BMJ 2016; 352 doi: http://dx.doi.org/10.1136/bmj.i582 (Published 08 March 2016)
Height, body mass index, and socioeconomic status: mendelian randomisation study in UK Biobank
Jessica Tyrrell, research fellow1 2, Samuel E Jones, associate research fellow1, Robin Beaumont, associate research fellow1, Christina M Astley, research fellow3 4, Rebecca Lovell, research fellow2, Hanieh Yaghootkar, research fellow1, Marcus Tuke, associate research fellow1, Katherine S Ruth, associate research fellow1, Rachel M Freathy, senior research fellow1, Joel N Hirschhorn, professor2 3 5, Andrew R Wood, research fellow1, Anna Murray, senior lecturer1, Michael N Weedon, associate professor1, Timothy M Frayling, professor1
Objective To determine whether height and body mass index (BMI) have a causal role in five measures of socioeconomic status.
Design Mendelian randomisation study to test for causal effects of differences in stature and BMI on five measures of socioeconomic status. Mendelian randomisation exploits the fact that genotypes are randomly assigned at conception and thus not confounded by non-genetic factors.
Setting UK Biobank.
Participants 119 669 men and women of British ancestry, aged between 37 and 73 years.
Main outcome measures Age completed full time education, degree level education, job class, annual household income, and Townsend deprivation index.
Results In the UK Biobank study, shorter stature and higher BMI were observationally associated with several measures of lower socioeconomic status. The associations between shorter stature and lower socioeconomic status tended to be stronger in men, and the associations between higher BMI and lower socioeconomic status tended to be stronger in women. For example, a 1 standard deviation (SD) higher BMI was associated with a £210 (€276; $300; 95% confidence interval £84 to £420; P=6×10−3) lower annual household income in men and a £1890 (£1680 to £2100; P=6×10−15) lower annual household income in women. Genetic analysis provided evidence that these associations were partly causal. A genetically determined 1 SD (6.3 cm) taller stature caused a 0.06 (0.02 to 0.09) year older age of completing full time education (P=0.01), a 1.12 (1.07 to 1.18) times higher odds of working in a skilled profession (P=6×10−7), and a £1130 (£680 to £1580) higher annual household income (P=4×10−8). Associations were stronger in men. A genetically determined 1 SD higher BMI (4.6 kg/m2) caused a £2940 (£1680 to £4200; P=1×10−5) lower annual household income and a 0.10 (0.04 to 0.16) SD (P=0.001) higher level of deprivation in women only.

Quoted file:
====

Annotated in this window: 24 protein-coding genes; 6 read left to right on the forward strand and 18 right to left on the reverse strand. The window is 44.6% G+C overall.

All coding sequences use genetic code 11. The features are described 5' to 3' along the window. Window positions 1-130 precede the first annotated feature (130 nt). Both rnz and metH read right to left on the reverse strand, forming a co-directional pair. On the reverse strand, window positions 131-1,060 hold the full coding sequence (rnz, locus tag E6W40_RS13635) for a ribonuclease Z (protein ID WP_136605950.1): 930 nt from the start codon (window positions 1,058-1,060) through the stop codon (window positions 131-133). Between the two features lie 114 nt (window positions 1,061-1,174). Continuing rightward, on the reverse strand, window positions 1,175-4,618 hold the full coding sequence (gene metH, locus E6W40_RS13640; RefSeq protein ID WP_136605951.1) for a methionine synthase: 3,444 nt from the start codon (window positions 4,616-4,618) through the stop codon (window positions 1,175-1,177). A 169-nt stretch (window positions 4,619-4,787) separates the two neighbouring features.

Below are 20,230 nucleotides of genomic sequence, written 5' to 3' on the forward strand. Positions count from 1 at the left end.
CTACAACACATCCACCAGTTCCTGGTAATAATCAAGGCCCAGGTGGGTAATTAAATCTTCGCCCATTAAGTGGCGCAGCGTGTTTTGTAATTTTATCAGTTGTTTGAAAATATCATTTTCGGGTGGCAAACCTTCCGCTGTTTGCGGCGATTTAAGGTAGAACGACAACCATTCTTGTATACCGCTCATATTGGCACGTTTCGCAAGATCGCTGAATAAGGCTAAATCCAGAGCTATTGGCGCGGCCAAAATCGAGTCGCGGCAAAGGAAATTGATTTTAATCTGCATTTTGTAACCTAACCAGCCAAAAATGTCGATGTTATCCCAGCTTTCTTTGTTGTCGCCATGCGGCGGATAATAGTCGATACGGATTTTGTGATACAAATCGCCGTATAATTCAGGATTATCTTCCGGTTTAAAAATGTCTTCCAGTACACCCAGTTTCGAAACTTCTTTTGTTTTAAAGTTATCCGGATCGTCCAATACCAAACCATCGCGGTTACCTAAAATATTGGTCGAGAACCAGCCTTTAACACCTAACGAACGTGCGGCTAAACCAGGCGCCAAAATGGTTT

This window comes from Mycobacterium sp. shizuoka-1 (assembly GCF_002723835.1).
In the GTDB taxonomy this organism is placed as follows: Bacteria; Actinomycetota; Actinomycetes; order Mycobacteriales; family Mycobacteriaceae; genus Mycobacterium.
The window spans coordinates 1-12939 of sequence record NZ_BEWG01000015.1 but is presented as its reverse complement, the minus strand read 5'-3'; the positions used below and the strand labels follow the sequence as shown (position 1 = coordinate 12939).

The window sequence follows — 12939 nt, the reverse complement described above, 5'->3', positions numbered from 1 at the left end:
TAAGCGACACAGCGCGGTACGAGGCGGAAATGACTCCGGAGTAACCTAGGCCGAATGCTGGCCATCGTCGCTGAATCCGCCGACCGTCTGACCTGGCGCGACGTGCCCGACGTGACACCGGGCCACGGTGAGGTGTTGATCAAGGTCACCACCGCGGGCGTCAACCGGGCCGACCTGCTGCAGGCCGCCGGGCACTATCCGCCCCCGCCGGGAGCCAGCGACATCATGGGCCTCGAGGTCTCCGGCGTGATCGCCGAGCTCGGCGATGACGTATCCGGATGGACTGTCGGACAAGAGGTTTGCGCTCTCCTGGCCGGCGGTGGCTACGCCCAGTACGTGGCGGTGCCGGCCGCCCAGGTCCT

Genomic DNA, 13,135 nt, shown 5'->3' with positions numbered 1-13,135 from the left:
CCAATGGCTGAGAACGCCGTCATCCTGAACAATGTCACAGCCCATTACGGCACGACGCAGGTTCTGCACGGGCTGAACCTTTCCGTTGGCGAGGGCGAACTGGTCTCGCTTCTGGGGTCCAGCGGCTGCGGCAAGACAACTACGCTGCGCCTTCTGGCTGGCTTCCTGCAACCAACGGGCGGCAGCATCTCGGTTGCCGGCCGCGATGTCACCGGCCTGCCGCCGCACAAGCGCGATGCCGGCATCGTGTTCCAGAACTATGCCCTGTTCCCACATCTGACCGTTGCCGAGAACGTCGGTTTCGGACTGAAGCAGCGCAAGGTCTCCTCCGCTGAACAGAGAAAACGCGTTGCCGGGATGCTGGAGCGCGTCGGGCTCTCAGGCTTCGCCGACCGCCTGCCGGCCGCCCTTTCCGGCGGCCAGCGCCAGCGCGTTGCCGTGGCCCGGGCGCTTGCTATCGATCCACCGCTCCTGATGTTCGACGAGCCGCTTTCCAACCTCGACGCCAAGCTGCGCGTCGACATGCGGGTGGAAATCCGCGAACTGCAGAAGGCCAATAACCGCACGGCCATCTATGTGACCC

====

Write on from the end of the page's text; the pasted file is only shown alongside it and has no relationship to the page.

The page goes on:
Conclusions These data support evidence that height and BMI play an important partial role in determining several aspects of a person’s socioeconomic status, especially women’s BMI for income and deprivation and men’s height for education, income, and job class. These findings have important social and health implications, supporting evidence that overweight people, especially women, are at a disadvantage and that taller people, especially men, are at an advantage.